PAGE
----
The Kid Who Would Be King tells a new version of an old, old story. Alex (Louis Ashbourne Serkis) is the kind of quiet, creative kid who frequently gets bullied at school and would like to just do his own thing. He begins to feel he may be destined for something more when he discovers a strange sword stuck in a stone, a sword he manages to extract.
Alex begins to believe he may be the modern incarnation of the legendary King Arthur. Suddenly he’s faced with standing up against the growing threat presented by Morgana (Rebecca Ferguson) and so must recruit the help of his friends as well as a few skilled enemies. Most importantly, he’s aided by the wizard Merlin (Patrick Stewart).
Alex appears on the first one-sheet with his back to the camera, the better for us to see Excalibur strapped to his back and the armor he’s wearing, all with Big Ben and the rest of London in the background. In the sky an eclipse hints at mounting darkness, while the “Kids rule” copy tells us we are dealing with some underage heroes.
He and his makeshift army are fighting off the evil hordes on the second poster, which gives off a distinct Army of Darkness vibe with all the undead soldiers massing around the kids, who are fighting them off with stolen street signs and other weapons. The same eclipse is shown in the sky, with Morgana in dragon form looming over the action.
All four kids are given individual character posters showing them in their school uniforms with their swords and other weapons at the ready. Beyond their names there’s no other copy about them and they’re all placed against a white background, so they don’t offer much in the way of additional information.
Those images are brought together for the final one-sheet to show them united against the threat facing the world, with the stakes laid out in copy at the top.
The place Alex occupies on the social ladder is laid out in the teaser trailer, which opens by showing him being bullied and discounted at school. He begins to suspect there’s something more to his life when he pulls a magic sword from a stone, which brings him into contact with Merlin (in disguise as a teenager). So he assembles the team of knights and sets out to build an army of other kids to fight back against Morgana before she can bring about the end of the world. They all get into various hijinks in that fight and it ends with a moistened bint lobbying a sword at Alex from the bathtub.
The official trailer isn’t much different, offering a few variations on what was previous seen but selling the same arc and ideas.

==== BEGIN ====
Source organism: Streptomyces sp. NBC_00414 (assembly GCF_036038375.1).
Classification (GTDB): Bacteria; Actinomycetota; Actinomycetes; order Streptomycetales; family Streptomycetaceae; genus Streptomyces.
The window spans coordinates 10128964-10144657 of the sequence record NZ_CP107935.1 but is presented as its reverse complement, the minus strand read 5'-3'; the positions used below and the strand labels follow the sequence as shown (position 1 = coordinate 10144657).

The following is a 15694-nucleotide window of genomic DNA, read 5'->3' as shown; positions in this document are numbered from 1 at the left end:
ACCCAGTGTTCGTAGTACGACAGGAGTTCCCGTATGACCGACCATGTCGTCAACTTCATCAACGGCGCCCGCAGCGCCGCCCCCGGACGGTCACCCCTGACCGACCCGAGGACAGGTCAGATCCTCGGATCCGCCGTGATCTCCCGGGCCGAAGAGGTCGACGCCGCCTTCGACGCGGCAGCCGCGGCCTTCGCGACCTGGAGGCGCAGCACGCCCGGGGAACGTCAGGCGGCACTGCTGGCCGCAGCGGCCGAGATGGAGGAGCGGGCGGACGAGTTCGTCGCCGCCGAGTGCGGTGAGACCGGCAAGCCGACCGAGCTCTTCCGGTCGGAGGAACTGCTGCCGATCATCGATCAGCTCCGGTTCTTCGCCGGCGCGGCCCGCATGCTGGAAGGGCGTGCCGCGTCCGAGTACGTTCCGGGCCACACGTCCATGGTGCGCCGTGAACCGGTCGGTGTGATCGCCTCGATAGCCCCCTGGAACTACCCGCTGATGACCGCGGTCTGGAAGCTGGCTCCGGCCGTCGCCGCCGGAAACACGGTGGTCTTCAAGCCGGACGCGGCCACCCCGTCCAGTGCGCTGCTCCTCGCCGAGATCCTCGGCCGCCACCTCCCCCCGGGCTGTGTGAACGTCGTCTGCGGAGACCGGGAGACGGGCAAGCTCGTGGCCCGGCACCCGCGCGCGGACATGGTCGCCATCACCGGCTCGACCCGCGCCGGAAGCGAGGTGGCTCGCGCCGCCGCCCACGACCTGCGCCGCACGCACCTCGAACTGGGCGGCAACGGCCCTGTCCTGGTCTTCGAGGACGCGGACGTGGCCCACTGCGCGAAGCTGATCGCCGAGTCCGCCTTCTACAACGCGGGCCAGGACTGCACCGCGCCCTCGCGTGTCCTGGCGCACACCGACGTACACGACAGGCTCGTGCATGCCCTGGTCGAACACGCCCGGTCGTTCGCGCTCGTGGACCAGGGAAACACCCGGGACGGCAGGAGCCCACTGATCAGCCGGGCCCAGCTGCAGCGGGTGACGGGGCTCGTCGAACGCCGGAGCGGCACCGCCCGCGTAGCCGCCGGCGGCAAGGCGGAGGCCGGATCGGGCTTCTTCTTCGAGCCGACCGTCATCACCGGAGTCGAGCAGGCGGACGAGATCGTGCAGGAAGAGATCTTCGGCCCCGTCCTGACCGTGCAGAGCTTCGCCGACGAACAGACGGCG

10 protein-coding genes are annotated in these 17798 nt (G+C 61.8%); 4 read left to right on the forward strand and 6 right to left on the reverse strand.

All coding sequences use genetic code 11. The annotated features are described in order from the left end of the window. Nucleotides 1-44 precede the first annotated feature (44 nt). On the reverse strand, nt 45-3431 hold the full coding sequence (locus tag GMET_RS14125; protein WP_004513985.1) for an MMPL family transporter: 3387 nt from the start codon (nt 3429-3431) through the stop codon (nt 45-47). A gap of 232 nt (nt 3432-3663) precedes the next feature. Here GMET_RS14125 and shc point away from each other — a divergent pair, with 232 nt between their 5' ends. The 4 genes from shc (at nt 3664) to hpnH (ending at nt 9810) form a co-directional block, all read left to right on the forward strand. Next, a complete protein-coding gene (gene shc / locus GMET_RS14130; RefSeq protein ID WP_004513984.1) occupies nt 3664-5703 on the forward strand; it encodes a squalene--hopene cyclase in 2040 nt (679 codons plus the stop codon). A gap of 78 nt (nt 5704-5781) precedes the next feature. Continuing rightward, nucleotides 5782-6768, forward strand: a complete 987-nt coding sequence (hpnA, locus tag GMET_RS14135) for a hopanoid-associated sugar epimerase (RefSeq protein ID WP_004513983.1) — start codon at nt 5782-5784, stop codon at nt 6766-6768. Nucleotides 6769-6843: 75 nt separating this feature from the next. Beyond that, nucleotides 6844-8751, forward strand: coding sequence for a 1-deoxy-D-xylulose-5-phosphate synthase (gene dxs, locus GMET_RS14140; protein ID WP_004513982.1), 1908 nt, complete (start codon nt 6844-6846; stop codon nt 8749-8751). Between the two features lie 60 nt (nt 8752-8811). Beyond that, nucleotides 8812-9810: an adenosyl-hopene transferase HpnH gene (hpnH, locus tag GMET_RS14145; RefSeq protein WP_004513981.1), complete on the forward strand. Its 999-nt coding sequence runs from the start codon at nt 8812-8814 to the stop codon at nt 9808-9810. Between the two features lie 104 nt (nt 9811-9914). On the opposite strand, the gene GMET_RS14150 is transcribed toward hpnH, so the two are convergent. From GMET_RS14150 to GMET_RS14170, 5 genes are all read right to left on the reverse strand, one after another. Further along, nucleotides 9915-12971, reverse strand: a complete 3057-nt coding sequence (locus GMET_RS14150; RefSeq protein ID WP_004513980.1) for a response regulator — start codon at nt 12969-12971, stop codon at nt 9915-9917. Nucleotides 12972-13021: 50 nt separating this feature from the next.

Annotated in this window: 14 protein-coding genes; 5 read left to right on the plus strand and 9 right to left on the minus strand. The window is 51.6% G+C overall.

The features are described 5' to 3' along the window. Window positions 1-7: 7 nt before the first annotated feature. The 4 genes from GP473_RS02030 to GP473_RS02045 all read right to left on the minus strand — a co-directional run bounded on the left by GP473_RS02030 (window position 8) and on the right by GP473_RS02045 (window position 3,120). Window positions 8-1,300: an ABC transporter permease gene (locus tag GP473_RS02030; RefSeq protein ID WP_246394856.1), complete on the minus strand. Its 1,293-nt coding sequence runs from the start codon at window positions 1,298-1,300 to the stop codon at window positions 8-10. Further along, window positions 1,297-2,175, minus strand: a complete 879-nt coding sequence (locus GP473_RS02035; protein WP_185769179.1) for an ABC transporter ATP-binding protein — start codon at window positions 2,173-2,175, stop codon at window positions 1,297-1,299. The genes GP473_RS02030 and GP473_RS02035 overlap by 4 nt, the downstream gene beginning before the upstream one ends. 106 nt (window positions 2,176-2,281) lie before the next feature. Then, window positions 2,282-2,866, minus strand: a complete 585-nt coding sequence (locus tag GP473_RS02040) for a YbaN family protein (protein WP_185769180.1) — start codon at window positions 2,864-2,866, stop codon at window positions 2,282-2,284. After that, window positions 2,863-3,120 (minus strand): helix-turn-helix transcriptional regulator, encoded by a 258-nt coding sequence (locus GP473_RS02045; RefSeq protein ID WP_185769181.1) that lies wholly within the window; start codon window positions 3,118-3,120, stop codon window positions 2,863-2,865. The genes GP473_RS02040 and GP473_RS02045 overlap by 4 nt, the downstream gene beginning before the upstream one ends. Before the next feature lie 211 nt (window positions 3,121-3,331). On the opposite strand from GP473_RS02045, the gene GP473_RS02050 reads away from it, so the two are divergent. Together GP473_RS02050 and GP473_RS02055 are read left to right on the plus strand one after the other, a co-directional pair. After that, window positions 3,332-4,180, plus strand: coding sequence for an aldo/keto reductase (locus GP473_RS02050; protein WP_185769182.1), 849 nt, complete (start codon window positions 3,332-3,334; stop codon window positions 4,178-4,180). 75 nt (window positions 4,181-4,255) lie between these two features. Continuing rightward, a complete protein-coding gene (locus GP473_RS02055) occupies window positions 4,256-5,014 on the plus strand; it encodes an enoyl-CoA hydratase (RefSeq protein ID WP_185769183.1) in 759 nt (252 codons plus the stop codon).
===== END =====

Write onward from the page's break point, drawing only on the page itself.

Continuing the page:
Online and Social
Advertising and Cross-Promotions
Promoted Tweets like this used short, TV-spot-like videos to help raise awareness and drive ticket sales. Actual TV commercials offered audiences different aspects of the story, mostly focusing on the kid-empowerment nature of the story, including the odds Alex and his friends are up against.
A partnership with Ubisoft inserted a movie-themed quest and virtual swag into their game Hungry Dragons. Medieval Times also joined with the studio to offer a sweepstakes awarding the winner a private screening for them and their friends.
Toy store FAO Schwarz put a movie-sponsored “experience” in its New York location that let kids step up and try for themselves removing Excalibur from a stone. And a “Fortnite Challenge” put the movie’s brand in front of the many, many players of that popular game.
Media and Publicity
There were a few featurettes offered by Fox and others, including Merlin explaining how to achieve duplication, control minds and open portals. The cast and crew also talked about the “massive adventure” the movie contains while various clips showed audiences extended looks at key sequences to whet their appetites.
Stewart was interviewed about what he wanted to bring to the role of Merlin, something that’s been tackled by a number of actors in the past. Director Joe Cornish also spoke about how this is the first movie he’s helmed in eight years and what he wanted to bring to the story, which he also wrote. The whole cast made other media rounds on “The Today Show” and elsewhere to promote the film.
The campaign may not work for me, but I’m also not its target audience. While it contains many of the same marketing tropes as some of the other YA films released in recent year, including how the kids rise up despite the opinions of adults, it differs in that it’s a fantasy story, not one involving them bringing down some authoritarian government, just stopping an evil wizard.
That lends the whole marketing effort a nice upbeat vibe as we see the kids overcoming great odds and learning what they’re capable of, not just fighting back against vague threats. The trailers may be a bit hokey and some of the posters are uninspired, but it’s hard to deny the positive nature of the story being sold, one that offers a bit of relief and escape instead of merely reflecting dystopian fears held by society at large.
Picking Up the Spare
Cornish was interviewed again about the movie, commenting on the story’s refection of the Brexit debate happening in the U.K. He also talked about the process of rethinking a historical legend to be an underage character.